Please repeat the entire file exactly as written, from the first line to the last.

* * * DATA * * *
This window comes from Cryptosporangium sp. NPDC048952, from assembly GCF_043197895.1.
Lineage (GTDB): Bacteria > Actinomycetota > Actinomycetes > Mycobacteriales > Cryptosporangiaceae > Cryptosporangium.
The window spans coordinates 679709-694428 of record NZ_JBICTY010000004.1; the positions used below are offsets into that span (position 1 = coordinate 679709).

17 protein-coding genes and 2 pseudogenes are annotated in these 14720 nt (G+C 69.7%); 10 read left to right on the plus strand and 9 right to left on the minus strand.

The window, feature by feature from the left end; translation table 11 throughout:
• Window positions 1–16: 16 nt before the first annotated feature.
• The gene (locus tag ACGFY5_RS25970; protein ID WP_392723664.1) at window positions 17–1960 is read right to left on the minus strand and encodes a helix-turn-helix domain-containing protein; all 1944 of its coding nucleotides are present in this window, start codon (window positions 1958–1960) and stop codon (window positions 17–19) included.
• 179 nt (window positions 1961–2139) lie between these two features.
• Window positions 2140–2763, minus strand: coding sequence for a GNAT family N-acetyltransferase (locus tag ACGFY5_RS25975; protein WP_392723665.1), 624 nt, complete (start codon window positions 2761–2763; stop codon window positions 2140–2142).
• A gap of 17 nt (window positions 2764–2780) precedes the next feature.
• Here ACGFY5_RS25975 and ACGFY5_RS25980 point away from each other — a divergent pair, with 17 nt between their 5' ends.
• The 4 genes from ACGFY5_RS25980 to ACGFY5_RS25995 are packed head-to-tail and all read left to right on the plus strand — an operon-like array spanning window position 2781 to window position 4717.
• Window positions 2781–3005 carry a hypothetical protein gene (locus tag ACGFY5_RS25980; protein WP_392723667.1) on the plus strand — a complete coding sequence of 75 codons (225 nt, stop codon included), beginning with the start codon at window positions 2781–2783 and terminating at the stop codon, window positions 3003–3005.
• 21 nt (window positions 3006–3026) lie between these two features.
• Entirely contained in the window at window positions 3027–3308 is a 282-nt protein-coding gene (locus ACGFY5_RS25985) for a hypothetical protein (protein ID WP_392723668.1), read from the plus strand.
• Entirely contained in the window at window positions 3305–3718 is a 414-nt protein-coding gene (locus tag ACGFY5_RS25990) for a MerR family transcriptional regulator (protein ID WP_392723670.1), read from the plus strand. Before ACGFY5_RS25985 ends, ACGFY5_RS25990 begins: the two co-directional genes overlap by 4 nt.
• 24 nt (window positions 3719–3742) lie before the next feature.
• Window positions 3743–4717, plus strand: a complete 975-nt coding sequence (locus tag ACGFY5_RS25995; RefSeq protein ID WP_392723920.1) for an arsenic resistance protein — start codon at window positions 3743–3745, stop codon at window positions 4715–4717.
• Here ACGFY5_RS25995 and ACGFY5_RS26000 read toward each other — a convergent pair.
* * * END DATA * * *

This window comes from Cryptosporangium sp. NPDC048952, from assembly GCF_043197895.1.
Lineage (GTDB): Bacteria > Actinomycetota > Actinomycetes > Mycobacteriales > Cryptosporangiaceae > Cryptosporangium.
The window spans coordinates 679709-694428 of record NZ_JBICTY010000004.1; the positions used below are offsets into that span (position 1 = coordinate 679709).

17 protein-coding genes and 2 pseudogenes are annotated in these 14720 nt (G+C 69.7%); 10 read left to right on the plus strand and 9 right to left on the minus strand.

The window, feature by feature from the left end; translation table 11 throughout:
• Window positions 1–16: 16 nt before the first annotated feature.
• The gene (locus tag ACGFY5_RS25970; protein ID WP_392723664.1) at window positions 17–1960 is read right to left on the minus strand and encodes a helix-turn-helix domain-containing protein; all 1944 of its coding nucleotides are present in this window, start codon (window positions 1958–1960) and stop codon (window positions 17–19) included.
• 179 nt (window positions 1961–2139) lie between these two features.
• Window positions 2140–2763, minus strand: coding sequence for a GNAT family N-acetyltransferase (locus tag ACGFY5_RS25975; protein WP_392723665.1), 624 nt, complete (start codon window positions 2761–2763; stop codon window positions 2140–2142).
• A gap of 17 nt (window positions 2764–2780) precedes the next feature.
• Here ACGFY5_RS25975 and ACGFY5_RS25980 point away from each other — a divergent pair, with 17 nt between their 5' ends.
• The 4 genes from ACGFY5_RS25980 to ACGFY5_RS25995 are packed head-to-tail and all read left to right on the plus strand — an operon-like array spanning window position 2781 to window position 4717.
• Window positions 2781–3005 carry a hypothetical protein gene (locus tag ACGFY5_RS25980; protein WP_392723667.1) on the plus strand — a complete coding sequence of 75 codons (225 nt, stop codon included), beginning with the start codon at window positions 2781–2783 and terminating at the stop codon, window positions 3003–3005.
• 21 nt (window positions 3006–3026) lie between these two features.
• Entirely contained in the window at window positions 3027–3308 is a 282-nt protein-coding gene (locus ACGFY5_RS25985) for a hypothetical protein (protein ID WP_392723668.1), read from the plus strand.
• Entirely contained in the window at window positions 3305–3718 is a 414-nt protein-coding gene (locus tag ACGFY5_RS25990) for a MerR family transcriptional regulator (protein ID WP_392723670.1), read from the plus strand. Before ACGFY5_RS25985 ends, ACGFY5_RS25990 begins: the two co-directional genes overlap by 4 nt.
• 24 nt (window positions 3719–3742) lie before the next feature.
• Window positions 3743–4717, plus strand: a complete 975-nt coding sequence (locus tag ACGFY5_RS25995; RefSeq protein ID WP_392723920.1) for an arsenic resistance protein — start codon at window positions 3743–3745, stop codon at window positions 4715–4717.
• Here ACGFY5_RS25995 and ACGFY5_RS26000 read toward each other — a convergent pair.